Resuming the subway journey, I frantically doodled a cartoon character jumping up and down on its pages as a 'flip-book', managing to get about six or eight shaky, jostled doodles done by the time the train pulled into Tottenham Court station (about an eight minute trip).
The TVC interview: having looked at my portfolio, Bob Balser on the opposite side of the desk was politely making uncertain noises about my working on this mysterious, nameless, Beatles film.
As a last resort, I took out the notepad flip-book.
"Uh . . . as I explained, I was never able to get samples of my animation on film yet. . . but, I just doodled this on the subway coming over here . . ."
I handed him the notepad. The pause was like ten thousand years as he slowly flipped the pages again and again and again and again without comment. Then suddenly:
"GREAT! YOU CAN MOVE FORM! YOU'RE HIRED''.
I nearly fainted from shock and joy, instead of from starvation.
That's how I joined the crew of Yellow Submarine.
All that remained was to get deloused and move into a decent 'upscale' bed-sitter.
Which is a whole n'other chapter.
© Norman Drew, 2006
During the early '70's, Norm commuted between London and Toronto, directing and animating TV series, specials and educational films in the U.K. and Canada. He moved to Vancouver, to Canawest Studios as assistant director of 17 half hour episodes of Hanna Barbera's popular TV series Wait Till Your Father Gets Home (an early Simpsons type series). A year later he launched his own studio, producing cartoon entertainment in TV series, TV commercials, comic features for newspapers and books. His animation career spans 40+ years, including classical animated feature films: Heavy Metal-Taarna sequence, The Chipmunk Adventure; and supervising overseas production of top Hollywood TV series in the '80's and '90's such as: Smurfs, Foofur, Beatlejuice, Police Academy, Hello Kitty's Furry Tale Theater, Dennis the Menace, Smoggies, Timberwood Tales, The Mouse & The Monster and Diabolik.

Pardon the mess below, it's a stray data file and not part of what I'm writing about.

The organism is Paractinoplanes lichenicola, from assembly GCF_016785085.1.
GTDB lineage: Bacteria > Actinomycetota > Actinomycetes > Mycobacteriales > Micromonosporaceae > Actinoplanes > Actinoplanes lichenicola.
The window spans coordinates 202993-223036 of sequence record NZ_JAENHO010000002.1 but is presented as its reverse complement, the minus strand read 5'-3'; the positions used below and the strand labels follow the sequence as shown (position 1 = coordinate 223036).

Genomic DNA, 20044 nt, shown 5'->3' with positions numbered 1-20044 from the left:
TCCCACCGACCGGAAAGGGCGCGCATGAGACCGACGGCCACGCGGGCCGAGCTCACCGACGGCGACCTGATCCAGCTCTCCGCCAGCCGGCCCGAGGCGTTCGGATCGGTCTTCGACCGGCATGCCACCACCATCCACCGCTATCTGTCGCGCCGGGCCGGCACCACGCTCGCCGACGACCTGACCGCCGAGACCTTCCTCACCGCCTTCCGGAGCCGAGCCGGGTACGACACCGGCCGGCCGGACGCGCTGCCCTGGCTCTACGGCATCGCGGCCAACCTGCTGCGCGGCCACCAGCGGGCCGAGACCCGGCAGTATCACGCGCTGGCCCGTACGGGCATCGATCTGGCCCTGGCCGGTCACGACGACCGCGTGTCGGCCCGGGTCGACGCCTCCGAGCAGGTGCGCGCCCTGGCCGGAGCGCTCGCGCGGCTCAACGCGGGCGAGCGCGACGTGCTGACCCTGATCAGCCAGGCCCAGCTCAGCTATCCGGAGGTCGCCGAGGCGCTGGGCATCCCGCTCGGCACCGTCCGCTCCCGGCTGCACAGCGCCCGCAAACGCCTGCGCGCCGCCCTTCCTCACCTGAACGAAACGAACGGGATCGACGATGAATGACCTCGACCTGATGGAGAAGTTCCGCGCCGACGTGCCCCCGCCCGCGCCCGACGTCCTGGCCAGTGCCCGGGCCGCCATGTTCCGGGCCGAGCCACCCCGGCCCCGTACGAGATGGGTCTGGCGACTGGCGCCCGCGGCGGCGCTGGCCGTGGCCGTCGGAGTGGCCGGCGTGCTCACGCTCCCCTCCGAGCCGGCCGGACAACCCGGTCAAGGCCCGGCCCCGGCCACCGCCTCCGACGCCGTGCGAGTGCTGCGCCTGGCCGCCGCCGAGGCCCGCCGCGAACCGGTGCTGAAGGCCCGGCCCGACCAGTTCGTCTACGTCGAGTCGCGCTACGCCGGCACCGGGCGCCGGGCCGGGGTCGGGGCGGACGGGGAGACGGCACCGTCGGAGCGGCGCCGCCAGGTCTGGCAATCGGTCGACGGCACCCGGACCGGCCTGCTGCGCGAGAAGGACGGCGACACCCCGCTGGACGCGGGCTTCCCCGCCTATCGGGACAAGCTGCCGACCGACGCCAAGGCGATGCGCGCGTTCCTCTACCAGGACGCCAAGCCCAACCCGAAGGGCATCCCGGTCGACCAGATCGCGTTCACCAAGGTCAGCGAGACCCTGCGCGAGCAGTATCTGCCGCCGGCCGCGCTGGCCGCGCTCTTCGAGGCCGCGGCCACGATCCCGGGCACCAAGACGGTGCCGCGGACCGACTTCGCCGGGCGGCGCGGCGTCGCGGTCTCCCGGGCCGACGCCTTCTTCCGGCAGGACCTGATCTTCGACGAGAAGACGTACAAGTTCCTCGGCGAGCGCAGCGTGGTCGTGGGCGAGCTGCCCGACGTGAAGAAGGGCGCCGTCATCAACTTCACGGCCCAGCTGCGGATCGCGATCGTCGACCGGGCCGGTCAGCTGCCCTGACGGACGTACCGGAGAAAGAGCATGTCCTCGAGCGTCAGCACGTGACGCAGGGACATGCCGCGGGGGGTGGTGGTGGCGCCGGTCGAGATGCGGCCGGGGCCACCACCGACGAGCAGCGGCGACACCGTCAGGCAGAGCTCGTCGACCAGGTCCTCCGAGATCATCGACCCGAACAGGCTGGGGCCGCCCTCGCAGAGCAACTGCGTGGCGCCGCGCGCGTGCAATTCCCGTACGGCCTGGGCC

He is an animation production consultant and offers classical animation training through his tutorial service The Academy of Classical Animation. Visit his website here. You'll be delighted to find an audio download page from a 2 hour live radio and an internet interview with fellow YS animator Tom Halley, with Yellow Submarine trivia (Hosted Dr Bob Hieronimous, who wrote the book "Inside the Yellow submarine".
Today Drew does a lot of consulting/teaching and adds that he was pleased to get into deeper philosophical levels on art, life, music, peace, love, war etc. It's a must see website!
PURCHASE THE BOOK Inside the Yellow Submarine: The Making of the Beatles' Animated Classic
© Norman Drew Animation Archives, 2006. All rights reserved. Yellow Submarine animator, Norm Drew, London, 1968.